The hype that came with this CD is a distraction. So is the naïve comment likening John Long to Willie Walker.
It is welcome to encounter a reference based on what musicians have said, as when the very great Gary Davis spoke of Walker as having been his superior. Walker recorded only the two tracks, the technology and the will and the money to pay for the former were missing in differing degrees. There have always been cases of very serious neglect, musicians regrettably too much legendary for want of audible evidence. Some musicians of real ability still demand impossible audible proof, not just the recorded voice of some unimpeachable witness and fellow musician. Some dopes think talented people will always get a hearing, and some people make unreasonable claims.
And here the problem’s only a confusing one. To translate, Muddy Waters said that Long was the best of his kind he had heard. To amplify: Muddy might not have heard too many young white performers of country blues, some of whom are up there with Long (I can’t say how far up Long is, but he is up there somewhere). Besides which, Muddy might have been being nice, unlike the overpraisers whose name appear with their lies on the back of products which shouldn’t have had quite the commendation some people deliver even as often as weekly.
Leaving aside the topic of hype, I turn at last to the music. Long might well have been recorded earlier, and delays in recognition can sometimes exact costs and cause damage that nothing can make up for and repair. But he’s here, with a good voice that sounds maybe older than Long is (although some young original bluesmen had such pipes). The basis of the music is country blues, with guitar echoes of Son House, Robert Johnson, Broonzy, singing which is good but not at its best on the opening track, and sometimes harmonica, played in the sort of rack used by Jimmy Reed, Bob Dylan (who?), Jesse Fuller, Joe Hill Louis, and Dr. Ross.
“Hokum Town” can’t be called a pastiche of the Son House/Patton/Willie Brown school. Mostly it sounds like (backhanded but fair compliment coming!) a minor member of the school singing and playing guitar; one who, without being very original, got very good. Like most of the songs, this one is credited to Long, but is rather a variant on existing elements than anything brand new (as is pretty well inevitable in blues).
“Hell Cat” has Fred Kaplan doing a bluesy equivalent to Blind John Davis on piano—very solid—and then back we are with the solo Delta singer-guitarist on “Blues and Boogie-Woogie” at a medium tempo associated with very dirty dancing. However, this isn’t quite in the same class as Long’s mentor, Homesick James Williamson, whose mighty swing probably owes a lot to his having worked in country areas in the early 1920s (and a lot also to a huge talent rather wasted on post-1950 recordings, where his wonderfully loose timing was lost in something more metronomic).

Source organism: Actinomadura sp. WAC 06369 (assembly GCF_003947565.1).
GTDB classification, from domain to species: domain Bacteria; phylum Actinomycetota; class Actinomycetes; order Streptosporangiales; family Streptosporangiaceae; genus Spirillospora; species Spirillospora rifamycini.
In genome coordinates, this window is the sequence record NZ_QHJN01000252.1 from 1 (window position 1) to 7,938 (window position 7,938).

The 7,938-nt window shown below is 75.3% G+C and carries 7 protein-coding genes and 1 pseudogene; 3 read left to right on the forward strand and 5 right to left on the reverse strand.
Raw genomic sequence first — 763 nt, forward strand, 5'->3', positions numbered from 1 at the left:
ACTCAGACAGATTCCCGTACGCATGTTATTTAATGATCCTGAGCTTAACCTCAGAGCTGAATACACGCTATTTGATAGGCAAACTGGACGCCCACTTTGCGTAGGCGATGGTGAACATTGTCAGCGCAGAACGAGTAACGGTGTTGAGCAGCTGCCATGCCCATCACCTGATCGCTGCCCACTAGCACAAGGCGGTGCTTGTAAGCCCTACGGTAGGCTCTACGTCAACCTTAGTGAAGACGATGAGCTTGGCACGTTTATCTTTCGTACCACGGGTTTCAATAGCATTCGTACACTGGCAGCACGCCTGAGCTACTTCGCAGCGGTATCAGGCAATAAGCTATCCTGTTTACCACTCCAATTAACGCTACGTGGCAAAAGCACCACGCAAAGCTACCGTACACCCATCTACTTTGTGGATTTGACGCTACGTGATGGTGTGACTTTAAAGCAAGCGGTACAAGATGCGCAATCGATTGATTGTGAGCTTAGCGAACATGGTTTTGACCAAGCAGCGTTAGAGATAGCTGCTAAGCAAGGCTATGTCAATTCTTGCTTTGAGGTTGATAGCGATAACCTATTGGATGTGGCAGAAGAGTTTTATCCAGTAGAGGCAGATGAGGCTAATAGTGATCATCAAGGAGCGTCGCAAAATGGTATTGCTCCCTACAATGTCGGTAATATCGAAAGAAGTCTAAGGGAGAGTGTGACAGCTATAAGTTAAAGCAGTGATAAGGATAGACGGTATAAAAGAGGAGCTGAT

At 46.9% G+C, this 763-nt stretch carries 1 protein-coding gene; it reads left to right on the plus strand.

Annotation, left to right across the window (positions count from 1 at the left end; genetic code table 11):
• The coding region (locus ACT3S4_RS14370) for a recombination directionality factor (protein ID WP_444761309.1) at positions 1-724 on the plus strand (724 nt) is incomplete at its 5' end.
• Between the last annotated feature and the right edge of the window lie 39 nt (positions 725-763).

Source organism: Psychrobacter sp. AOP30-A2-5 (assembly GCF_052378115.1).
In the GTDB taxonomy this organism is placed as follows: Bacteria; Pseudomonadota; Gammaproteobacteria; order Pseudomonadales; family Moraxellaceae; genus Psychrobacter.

“Foot Stompin’ Daddy” also misses that (presumably unique) edge of swing, and there is only the faintest touch of an echo of John Lee Hooker. There’s more Robert Johnson: imagine a Johnsonian in Detroit in 1950? I could also mention Vern Harrison, known as “Boogie Woogie Red”, who did manage to record a few tracks of his best—to recur to the theme of Long not being recorded until now—aged fifty-ish.
Kaplan is back for the nicely named “Stranglevine”, opened by Long on rack harmonica, from which he squeezes expressive music over the solid pianist’s playing. The musical basis of this is Big Bill Broonzy’s “The Sun Gonna Shine…”, which is all right, as Long simply performs. Nothin’ to prove! “Johnny’s Jump” is a boogie-bass based harmonica-guitar instrumental, and when he pauses upstairs to let his fingers do the work, he’s not imitating anybody. “Mean Ole Rootin’ Ground Sloth” is a patent metaphor; sloths hang in trees. They do, however, have claws. The obvious echoes in a guitar part which recalls other people are Broonzy and Robert Johnson. He can play quite a lot on the harmonica: not a case of look—no hands!, but look—only two!, and be busily competent on guitar. “Greyhound Driver” is a bus blues with guitar and some touches of slide, while “Healin’ Touch” is a pop song that could be smothered in Nashville schmaltz if unlucky, of a kind also delivered with Edwardian sentimentality by Lonnie Johnson over the fifty years of his career. Long plays a more blues-based guitar style with this intriguing oddity.
“Leavin’ St. Louis” is standard vocal/guitar blues, for the first take, with some Jimmy Reed squee-eezed harmonica. The guitar on the final track, “Leavin’ St. Louis [Piano Version]” is electric, and Fred Kaplan is stomping again behind Long’s singing and sometimes slide guitar. A nice groove is established between the two, and Long keeps time and harmony discreetly during Kaplan’s own Otis Spann-influenced foray to the front. The Spannisms come to the fore as the track progresses. Otis Spann has been dead thirty-six years! And the opening track reprises music put on disc seventy-six years ago. “Retro” is a word for idiots, salesmen, and enemies of listening and thinking. “Welcome” is not too strong a word for this music.
// Sound Affects
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